Everyone is disorientated, even the birds
I’m using a telescopic tree pruner, just like the one pictured.
As I deftly (yep, pretty sure deftly is right) employ the contraption, its head is promptly and repeatedly swarmed upon by up to four magpies. Australian magpies (below, left) are not related to the European or Eurasian magpie (below, right), though they may have a similar plumage.
The Australian magpie (of butcherbird genus) is a tough animal: a formidable beast. Not many people survive the swarming of an Australian magpie (well — this is my story). Ok, most, if not everybody, survives the swarming of a magpie, but there are tales to be heard of them striking people in the back of the head and even enucleating an eye (the latter may be an urban myth), particularly in early Spring when they’re with young.
In short, the (Australian) magpie is a force to be reckoned with. And I am a force to be reckoned with. But the last thing I want is to do them harm. Apart from the fact that they are a protected species in this country, why would I want to harm such a magnificent, albeit at times menacing, creation?
What a marvelously stubborn design. What guile and what elegance. What right to life.
Here I am, then, keeping calm and acting cool, in the heat of late summer, but every time I loft this pole up into the air to manoeuvre it into position, the birds sortie back again from their makeshift perch on my neighbour’s TV antenna. (I know this neighbour doesn’t like me, so am not surprised that he would allow for a makeshift perch on his roof from which I can be attacked). Only after my repeated attempts at scaring them off—with singular dexterity, mind you—do the birds finally fly off, no doubt to terrify a neighbour or a schoolkid with her lunch.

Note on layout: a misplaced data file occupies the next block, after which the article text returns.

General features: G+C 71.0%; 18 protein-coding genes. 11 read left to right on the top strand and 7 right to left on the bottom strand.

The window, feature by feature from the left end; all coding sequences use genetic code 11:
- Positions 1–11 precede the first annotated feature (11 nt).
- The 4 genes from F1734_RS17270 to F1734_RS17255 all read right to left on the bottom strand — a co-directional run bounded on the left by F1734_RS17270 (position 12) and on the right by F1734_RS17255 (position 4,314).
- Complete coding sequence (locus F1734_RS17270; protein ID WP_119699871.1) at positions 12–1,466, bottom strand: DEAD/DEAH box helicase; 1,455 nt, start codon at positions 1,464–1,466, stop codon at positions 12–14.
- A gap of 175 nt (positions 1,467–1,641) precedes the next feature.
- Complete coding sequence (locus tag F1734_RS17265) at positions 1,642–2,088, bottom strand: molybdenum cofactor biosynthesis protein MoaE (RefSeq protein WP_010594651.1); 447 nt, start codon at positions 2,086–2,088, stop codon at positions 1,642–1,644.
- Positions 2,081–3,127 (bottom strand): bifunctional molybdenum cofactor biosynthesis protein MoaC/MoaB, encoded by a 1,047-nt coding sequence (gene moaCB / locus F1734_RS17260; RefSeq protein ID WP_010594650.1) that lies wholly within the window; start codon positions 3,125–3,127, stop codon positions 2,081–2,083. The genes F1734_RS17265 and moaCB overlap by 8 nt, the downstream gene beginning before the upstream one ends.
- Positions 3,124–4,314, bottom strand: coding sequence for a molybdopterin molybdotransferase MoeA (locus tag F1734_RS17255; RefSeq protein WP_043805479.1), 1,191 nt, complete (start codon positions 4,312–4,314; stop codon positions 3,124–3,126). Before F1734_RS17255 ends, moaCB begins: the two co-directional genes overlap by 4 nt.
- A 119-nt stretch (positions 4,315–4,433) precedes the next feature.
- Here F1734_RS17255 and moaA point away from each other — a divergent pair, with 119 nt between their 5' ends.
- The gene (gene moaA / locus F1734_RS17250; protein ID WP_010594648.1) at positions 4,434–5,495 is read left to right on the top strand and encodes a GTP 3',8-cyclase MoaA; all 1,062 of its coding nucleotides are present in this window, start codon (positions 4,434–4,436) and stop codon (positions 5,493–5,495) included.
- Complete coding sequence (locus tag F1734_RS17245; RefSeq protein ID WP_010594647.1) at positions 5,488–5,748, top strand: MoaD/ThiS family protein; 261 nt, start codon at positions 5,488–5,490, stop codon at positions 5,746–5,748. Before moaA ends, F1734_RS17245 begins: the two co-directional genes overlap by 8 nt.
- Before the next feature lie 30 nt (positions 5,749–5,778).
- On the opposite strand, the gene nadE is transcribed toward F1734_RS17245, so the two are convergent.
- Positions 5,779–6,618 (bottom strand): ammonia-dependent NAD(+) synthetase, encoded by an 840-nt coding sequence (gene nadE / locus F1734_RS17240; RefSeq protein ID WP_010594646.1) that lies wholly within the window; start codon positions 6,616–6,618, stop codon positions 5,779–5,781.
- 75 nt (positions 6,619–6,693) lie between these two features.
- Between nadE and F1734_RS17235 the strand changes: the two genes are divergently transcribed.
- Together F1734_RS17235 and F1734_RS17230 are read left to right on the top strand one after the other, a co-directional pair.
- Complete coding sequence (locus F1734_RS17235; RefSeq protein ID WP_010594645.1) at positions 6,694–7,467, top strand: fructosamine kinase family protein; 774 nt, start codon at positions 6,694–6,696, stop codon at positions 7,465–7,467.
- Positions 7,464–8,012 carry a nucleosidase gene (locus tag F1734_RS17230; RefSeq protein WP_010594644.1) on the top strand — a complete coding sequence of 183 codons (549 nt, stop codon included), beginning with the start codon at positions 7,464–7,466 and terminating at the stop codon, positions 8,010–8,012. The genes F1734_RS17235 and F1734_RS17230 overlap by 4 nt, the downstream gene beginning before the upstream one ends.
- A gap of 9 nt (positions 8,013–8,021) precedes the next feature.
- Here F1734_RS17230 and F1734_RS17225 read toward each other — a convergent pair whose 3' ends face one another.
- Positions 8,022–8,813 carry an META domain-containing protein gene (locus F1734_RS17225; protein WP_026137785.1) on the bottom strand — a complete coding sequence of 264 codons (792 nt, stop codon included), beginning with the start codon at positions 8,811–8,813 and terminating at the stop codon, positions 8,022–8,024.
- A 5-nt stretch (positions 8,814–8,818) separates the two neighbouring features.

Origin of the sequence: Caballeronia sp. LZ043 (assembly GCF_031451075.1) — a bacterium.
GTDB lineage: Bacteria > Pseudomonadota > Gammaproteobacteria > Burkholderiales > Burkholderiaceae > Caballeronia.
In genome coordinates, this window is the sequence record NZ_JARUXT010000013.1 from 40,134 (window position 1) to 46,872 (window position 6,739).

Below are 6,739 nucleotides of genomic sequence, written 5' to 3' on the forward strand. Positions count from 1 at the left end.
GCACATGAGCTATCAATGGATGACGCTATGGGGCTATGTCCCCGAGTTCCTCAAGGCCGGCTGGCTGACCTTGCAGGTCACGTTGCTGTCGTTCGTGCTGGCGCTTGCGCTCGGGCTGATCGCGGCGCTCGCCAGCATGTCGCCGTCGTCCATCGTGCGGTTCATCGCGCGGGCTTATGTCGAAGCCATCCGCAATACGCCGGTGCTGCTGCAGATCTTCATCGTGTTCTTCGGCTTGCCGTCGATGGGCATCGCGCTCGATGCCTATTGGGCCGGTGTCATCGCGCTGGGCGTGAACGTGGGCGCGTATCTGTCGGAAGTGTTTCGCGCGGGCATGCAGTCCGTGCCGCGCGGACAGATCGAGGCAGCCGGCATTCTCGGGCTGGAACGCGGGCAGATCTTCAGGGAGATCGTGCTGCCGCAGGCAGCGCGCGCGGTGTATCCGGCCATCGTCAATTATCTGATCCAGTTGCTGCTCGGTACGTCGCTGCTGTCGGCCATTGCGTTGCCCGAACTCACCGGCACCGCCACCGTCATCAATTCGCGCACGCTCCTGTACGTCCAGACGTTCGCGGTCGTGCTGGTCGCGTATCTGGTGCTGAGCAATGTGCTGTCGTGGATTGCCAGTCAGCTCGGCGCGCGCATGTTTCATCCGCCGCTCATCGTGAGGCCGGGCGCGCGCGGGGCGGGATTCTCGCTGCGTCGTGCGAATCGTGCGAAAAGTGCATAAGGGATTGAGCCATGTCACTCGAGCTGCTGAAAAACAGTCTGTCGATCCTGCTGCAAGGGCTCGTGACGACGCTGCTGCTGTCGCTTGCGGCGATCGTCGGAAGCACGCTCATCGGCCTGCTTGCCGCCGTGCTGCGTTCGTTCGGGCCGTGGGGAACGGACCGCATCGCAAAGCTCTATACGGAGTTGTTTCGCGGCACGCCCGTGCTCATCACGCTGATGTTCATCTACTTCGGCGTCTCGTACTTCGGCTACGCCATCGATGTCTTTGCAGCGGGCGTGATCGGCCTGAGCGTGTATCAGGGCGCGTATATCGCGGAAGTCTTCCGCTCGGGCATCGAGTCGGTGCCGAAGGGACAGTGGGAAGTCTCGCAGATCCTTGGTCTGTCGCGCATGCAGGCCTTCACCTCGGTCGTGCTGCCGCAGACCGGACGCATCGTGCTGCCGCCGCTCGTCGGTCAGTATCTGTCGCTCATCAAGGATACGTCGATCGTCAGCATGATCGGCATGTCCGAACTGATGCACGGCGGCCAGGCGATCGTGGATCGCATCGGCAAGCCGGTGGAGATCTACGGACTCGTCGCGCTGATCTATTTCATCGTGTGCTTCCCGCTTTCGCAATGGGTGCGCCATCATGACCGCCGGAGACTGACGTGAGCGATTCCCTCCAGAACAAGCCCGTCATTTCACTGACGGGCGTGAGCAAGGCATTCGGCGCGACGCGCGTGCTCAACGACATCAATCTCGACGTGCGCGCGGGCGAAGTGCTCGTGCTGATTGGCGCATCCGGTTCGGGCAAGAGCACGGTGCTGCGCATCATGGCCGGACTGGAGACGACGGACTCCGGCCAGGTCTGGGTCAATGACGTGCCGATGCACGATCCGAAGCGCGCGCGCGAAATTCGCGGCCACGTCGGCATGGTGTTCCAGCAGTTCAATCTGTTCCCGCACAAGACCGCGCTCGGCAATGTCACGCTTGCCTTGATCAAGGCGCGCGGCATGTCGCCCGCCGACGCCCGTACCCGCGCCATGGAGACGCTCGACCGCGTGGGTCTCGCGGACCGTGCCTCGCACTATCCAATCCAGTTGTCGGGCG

Anyway … having dealt with one predator, I go inside to the safety of my study only to be confronted by another—in a sign of the times—whilst searching online.
The Golden Eagle (Aquila chrysaetos) has likely survived and adapted over tens of millions years. With a foot like the one pictured below, and a wingspan 1.8 to 2.34 m wide, they will likely not easily be outdone by some quad-rotor drone.
It’s amazing how technology has changed the environment, the ecosystem of our globe. I wonder, for instance, at how octogenarians view the enormity of the change, compared to the world of their childhood. It’s still the same world, I know, (and I mean no disrespect at all) but in many ways it obviously is not. And the rapidity of the change.
What do the animals make of it all? What do the birds think? Birds are just as territorial as we are, and we don’t like people (or things) getting into our space. Birds have adapted, for the most part, to the aeroplanes and the helicopters — and now this. Drones are much smaller, but fly low and chaotically. Telescopic tree-pruners have a mouth with lock-jaw and blade.
A magpie’s job is never finished. For the Golden Eagle, there is no rest.
It’s a jungle out there.
When I was perhaps ten years old, I took a shot, with a makeshift slingshot, at what was the closest living thing to me. It was a magpie standing on the concrete ground not ten feet away. The shot, I used a metal nut from a bolt, hit the ground ricocheting into the birds underbelly, rendering it immediately lame on one side. My father did the humane thing. And I realised then what is in man’s heart.
- Drone Over The City – Public Domain Pictures